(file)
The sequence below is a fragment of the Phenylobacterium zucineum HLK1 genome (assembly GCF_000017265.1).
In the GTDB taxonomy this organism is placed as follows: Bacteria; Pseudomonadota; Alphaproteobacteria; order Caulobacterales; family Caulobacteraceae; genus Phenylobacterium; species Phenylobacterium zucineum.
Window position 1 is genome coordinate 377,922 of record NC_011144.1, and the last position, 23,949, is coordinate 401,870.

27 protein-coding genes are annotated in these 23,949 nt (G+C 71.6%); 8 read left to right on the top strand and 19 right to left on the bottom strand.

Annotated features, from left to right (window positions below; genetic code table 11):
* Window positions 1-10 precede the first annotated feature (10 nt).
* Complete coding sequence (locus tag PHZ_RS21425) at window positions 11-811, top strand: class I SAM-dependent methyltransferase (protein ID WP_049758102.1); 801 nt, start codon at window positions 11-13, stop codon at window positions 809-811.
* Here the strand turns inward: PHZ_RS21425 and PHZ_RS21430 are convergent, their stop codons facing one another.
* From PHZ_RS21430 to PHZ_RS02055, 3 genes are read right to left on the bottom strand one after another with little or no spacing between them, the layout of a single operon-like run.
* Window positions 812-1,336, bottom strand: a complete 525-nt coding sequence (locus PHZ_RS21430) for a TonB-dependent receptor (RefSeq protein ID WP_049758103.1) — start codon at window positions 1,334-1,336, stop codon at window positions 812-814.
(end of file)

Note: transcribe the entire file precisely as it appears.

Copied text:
The sequence below is a fragment of the Phenylobacterium zucineum HLK1 genome (assembly GCF_000017265.1).
In the GTDB taxonomy this organism is placed as follows: Bacteria; Pseudomonadota; Alphaproteobacteria; order Caulobacterales; family Caulobacteraceae; genus Phenylobacterium; species Phenylobacterium zucineum.
Window position 1 is genome coordinate 377,922 of record NC_011144.1, and the last position, 23,949, is coordinate 401,870.

27 protein-coding genes are annotated in these 23,949 nt (G+C 71.6%); 8 read left to right on the top strand and 19 right to left on the bottom strand.

Annotated features, from left to right (window positions below; genetic code table 11):
* Window positions 1-10 precede the first annotated feature (10 nt).
* Complete coding sequence (locus tag PHZ_RS21425) at window positions 11-811, top strand: class I SAM-dependent methyltransferase (protein ID WP_049758102.1); 801 nt, start codon at window positions 11-13, stop codon at window positions 809-811.
* Here the strand turns inward: PHZ_RS21425 and PHZ_RS21430 are convergent, their stop codons facing one another.
* From PHZ_RS21430 to PHZ_RS02055, 3 genes are read right to left on the bottom strand one after another with little or no spacing between them, the layout of a single operon-like run.
* Window positions 812-1,336, bottom strand: a complete 525-nt coding sequence (locus PHZ_RS21430) for a TonB-dependent receptor (RefSeq protein ID WP_049758103.1) — start codon at window positions 1,334-1,336, stop codon at window positions 812-814.